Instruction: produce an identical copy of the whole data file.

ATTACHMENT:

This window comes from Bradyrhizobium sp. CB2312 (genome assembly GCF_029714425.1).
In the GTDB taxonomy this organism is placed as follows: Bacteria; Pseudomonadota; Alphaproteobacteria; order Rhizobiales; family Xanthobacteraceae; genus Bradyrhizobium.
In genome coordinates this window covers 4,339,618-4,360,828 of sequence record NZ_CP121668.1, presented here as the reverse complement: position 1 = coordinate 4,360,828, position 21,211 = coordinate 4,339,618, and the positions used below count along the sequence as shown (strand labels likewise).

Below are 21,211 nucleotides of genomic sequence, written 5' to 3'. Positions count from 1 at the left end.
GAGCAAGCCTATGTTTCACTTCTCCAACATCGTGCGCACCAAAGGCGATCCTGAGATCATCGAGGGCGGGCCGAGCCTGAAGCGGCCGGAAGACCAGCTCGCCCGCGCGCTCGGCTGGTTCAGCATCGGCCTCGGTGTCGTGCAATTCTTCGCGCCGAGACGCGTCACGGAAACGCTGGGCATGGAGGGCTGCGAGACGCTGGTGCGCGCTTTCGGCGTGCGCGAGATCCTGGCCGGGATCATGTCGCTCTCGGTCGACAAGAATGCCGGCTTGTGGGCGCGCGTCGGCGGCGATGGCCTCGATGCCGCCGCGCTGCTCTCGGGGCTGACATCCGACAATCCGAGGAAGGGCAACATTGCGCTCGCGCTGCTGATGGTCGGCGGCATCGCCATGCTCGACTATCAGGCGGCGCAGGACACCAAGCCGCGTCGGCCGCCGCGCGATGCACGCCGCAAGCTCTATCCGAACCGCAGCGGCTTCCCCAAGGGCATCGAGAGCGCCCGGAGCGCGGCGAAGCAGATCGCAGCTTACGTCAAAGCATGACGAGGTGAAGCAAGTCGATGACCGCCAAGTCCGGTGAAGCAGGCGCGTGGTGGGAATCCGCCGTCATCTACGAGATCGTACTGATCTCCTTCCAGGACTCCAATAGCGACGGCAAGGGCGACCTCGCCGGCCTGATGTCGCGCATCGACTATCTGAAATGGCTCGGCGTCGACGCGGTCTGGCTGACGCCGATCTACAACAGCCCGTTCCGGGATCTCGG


This window comes from Bradyrhizobium sp. CB2312 (genome assembly GCF_029714425.1).
In the GTDB taxonomy this organism is placed as follows: Bacteria; Pseudomonadota; Alphaproteobacteria; order Rhizobiales; family Xanthobacteraceae; genus Bradyrhizobium.
In genome coordinates this window covers 4,339,618-4,360,828 of sequence record NZ_CP121668.1, presented here as the reverse complement: position 1 = coordinate 4,360,828, position 21,211 = coordinate 4,339,618, and the positions used below count along the sequence as shown (strand labels likewise).

Below are 21,211 nucleotides of genomic sequence, written 5' to 3'. Positions count from 1 at the left end.
GAGCAAGCCTATGTTTCACTTCTCCAACATCGTGCGCACCAAAGGCGATCCTGAGATCATCGAGGGCGGGCCGAGCCTGAAGCGGCCGGAAGACCAGCTCGCCCGCGCGCTCGGCTGGTTCAGCATCGGCCTCGGTGTCGTGCAATTCTTCGCGCCGAGACGCGTCACGGAAACGCTGGGCATGGAGGGCTGCGAGACGCTGGTGCGCGCTTTCGGCGTGCGCGAGATCCTGGCCGGGATCATGTCGCTCTCGGTCGACAAGAATGCCGGCTTGTGGGCGCGCGTCGGCGGCGATGGCCTCGATGCCGCCGCGCTGCTCTCGGGGCTGACATCCGACAATCCGAGGAAGGGCAACATTGCGCTCGCGCTGCTGATGGTCGGCGGCATCGCCATGCTCGACTATCAGGCGGCGCAGGACACCAAGCCGCGTCGGCCGCCGCGCGATGCACGCCGCAAGCTCTATCCGAACCGCAGCGGCTTCCCCAAGGGCATCGAGAGCGCCCGGAGCGCGGCGAAGCAGATCGCAGCTTACGTCAAAGCATGACGAGGTGAAGCAAGTCGATGACCGCCAAGTCCGGTGAAGCAGGCGCGTGGTGGGAATCCGCCGTCATCTACGAGATCGTACTGATCTCCTTCCAGGACTCCAATAGCGACGGCAAGGGCGACCTCGCCGGCCTGATGTCGCGCATCGACTATCTGAAATGGCTCGGCGTCGACGCGGTCTGGCTGACGCCGATCTACAACAGCCCGTTCCGGGATCTCGG